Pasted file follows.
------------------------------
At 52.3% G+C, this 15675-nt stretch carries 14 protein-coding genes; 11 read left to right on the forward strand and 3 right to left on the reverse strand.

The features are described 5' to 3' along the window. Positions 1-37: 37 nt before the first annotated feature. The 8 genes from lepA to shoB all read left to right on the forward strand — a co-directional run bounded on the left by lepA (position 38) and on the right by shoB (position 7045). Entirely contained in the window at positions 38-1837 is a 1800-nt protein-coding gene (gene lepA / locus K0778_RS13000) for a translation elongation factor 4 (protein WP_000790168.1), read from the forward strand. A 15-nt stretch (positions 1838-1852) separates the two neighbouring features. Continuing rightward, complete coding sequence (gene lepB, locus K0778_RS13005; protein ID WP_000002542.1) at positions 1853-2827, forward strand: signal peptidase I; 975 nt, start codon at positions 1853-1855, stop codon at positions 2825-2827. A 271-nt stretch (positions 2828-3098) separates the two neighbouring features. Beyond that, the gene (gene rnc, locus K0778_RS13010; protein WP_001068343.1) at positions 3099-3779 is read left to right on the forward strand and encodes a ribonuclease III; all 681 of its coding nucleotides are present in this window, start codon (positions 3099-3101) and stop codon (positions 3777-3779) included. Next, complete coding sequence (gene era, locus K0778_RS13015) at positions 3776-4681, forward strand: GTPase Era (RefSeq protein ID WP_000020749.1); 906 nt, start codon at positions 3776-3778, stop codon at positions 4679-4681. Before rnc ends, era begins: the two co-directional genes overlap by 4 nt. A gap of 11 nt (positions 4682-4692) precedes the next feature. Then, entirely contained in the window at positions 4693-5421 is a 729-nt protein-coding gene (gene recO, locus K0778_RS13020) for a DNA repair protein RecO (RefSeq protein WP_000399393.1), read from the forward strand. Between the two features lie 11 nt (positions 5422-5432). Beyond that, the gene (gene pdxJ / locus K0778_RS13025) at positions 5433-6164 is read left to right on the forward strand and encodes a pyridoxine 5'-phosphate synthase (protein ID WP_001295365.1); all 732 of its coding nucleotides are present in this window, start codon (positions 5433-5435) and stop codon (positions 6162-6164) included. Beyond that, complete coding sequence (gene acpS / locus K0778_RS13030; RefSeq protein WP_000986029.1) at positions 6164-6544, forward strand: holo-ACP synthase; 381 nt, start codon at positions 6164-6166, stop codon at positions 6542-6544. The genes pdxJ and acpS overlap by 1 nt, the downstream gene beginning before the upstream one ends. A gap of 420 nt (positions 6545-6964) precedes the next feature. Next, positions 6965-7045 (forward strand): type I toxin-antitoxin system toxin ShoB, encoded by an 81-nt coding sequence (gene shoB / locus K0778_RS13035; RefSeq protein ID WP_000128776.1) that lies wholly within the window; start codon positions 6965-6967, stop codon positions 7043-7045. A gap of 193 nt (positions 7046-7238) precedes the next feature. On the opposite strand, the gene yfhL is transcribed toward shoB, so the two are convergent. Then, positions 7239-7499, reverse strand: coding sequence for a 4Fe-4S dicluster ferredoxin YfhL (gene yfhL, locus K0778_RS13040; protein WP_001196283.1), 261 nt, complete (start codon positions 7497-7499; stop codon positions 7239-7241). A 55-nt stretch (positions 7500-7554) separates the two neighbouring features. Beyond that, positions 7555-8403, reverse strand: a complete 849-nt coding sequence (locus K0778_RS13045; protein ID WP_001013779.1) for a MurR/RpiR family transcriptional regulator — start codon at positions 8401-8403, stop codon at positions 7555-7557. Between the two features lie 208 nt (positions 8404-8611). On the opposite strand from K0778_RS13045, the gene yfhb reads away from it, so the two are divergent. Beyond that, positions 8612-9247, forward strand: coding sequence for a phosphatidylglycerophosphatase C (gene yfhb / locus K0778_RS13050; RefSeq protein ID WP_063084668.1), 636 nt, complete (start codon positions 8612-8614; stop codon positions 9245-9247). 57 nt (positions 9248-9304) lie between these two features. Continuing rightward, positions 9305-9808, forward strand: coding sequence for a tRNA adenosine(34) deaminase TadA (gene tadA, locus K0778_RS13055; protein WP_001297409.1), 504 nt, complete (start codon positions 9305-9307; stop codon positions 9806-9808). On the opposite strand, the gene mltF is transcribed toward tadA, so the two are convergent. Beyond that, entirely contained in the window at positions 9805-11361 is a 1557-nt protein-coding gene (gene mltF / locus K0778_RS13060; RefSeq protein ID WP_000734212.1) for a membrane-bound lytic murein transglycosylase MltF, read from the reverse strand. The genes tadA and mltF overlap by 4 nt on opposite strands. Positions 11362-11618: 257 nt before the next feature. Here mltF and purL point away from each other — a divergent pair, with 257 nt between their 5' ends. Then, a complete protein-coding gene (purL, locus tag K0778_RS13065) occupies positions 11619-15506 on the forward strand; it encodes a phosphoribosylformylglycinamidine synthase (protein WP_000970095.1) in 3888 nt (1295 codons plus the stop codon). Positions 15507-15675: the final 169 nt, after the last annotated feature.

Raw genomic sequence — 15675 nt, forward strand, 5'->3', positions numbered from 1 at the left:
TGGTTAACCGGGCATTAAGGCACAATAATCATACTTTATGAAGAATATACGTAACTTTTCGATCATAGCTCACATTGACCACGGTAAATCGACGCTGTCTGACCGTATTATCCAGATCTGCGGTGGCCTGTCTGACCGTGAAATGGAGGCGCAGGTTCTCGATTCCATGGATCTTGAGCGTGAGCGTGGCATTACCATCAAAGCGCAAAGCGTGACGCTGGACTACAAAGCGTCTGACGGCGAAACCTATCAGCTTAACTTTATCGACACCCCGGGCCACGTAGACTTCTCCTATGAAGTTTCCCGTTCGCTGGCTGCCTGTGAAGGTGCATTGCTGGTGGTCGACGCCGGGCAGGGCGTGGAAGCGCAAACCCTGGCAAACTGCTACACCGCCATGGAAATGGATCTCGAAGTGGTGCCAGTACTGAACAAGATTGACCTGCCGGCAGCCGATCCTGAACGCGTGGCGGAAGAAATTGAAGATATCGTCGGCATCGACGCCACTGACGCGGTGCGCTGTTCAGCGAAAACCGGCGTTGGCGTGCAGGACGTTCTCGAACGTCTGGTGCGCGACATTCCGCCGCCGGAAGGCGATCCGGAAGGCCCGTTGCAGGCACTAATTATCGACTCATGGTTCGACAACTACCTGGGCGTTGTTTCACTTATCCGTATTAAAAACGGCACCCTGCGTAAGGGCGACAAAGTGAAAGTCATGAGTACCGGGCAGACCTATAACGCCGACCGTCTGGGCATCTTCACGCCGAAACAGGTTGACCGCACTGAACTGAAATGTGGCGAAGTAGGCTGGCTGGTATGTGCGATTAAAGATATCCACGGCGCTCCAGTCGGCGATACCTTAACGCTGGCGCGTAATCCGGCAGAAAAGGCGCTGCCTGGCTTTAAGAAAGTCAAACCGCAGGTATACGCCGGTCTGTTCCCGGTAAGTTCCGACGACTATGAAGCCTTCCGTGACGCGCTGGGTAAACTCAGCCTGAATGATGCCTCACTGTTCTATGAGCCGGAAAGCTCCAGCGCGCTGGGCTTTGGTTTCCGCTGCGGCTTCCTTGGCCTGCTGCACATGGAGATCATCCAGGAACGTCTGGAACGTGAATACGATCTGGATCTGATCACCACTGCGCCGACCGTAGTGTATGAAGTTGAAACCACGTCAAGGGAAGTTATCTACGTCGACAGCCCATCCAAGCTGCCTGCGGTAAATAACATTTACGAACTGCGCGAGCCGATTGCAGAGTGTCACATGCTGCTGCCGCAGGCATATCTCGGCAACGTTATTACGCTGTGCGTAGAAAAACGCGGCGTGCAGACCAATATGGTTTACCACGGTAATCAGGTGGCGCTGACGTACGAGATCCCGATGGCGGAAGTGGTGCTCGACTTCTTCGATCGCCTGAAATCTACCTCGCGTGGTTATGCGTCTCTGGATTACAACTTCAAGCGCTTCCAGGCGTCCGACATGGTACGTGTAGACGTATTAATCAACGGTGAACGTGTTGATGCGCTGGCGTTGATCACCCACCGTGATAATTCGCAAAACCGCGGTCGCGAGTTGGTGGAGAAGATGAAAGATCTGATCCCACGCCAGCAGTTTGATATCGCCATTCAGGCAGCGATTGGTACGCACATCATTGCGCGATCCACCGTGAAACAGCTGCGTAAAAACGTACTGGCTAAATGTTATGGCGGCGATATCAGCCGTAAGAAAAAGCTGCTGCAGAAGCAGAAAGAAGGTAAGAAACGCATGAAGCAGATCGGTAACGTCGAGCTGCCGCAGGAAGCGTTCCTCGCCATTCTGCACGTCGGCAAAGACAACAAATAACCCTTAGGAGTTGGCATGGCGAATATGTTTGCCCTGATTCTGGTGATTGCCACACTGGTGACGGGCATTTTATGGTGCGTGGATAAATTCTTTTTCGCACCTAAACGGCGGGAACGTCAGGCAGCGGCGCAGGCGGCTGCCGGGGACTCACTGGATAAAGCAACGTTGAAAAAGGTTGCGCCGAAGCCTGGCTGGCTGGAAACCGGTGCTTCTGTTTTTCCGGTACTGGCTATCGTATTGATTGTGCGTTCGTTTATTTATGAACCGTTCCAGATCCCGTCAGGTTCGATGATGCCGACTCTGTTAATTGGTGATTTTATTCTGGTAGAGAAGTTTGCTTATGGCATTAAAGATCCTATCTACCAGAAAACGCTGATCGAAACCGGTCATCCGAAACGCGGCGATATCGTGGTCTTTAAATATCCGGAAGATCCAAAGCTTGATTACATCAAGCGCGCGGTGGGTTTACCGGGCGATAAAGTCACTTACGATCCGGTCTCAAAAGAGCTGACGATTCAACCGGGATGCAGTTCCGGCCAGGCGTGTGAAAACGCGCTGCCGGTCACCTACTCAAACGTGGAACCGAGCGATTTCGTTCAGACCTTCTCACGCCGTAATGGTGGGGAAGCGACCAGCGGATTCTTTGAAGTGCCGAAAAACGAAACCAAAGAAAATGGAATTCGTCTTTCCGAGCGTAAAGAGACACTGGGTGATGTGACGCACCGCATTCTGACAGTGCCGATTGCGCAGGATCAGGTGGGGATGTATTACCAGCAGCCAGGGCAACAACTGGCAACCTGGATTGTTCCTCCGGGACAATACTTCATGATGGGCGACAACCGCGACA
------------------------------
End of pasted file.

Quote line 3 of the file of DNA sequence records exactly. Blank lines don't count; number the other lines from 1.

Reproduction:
Raw genomic sequence — 15675 nt, forward strand, 5'->3', positions numbered from 1 at the left: